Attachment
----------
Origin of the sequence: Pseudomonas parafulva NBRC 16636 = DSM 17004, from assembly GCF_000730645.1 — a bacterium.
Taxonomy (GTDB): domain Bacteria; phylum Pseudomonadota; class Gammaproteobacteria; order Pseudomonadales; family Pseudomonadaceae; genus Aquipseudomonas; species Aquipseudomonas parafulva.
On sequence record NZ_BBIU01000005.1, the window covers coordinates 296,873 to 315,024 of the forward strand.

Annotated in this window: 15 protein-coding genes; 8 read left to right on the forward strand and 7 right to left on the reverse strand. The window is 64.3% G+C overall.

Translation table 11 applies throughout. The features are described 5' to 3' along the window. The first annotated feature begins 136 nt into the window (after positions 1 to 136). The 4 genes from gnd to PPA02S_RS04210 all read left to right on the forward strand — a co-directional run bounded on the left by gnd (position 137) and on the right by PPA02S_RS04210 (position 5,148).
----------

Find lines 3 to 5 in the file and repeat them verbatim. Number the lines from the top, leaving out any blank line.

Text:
On sequence record NZ_BBIU01000005.1, the window covers coordinates 296,873 to 315,024 of the forward strand.

Annotated in this window: 15 protein-coding genes; 8 read left to right on the forward strand and 7 right to left on the reverse strand. The window is 64.3% G+C overall.

Translation table 11 applies throughout. The features are described 5' to 3' along the window. The first annotated feature begins 136 nt into the window (after positions 1 to 136). The 4 genes from gnd to PPA02S_RS04210 all read left to right on the forward strand — a co-directional run bounded on the left by gnd (position 137) and on the right by PPA02S_RS04210 (position 5,148).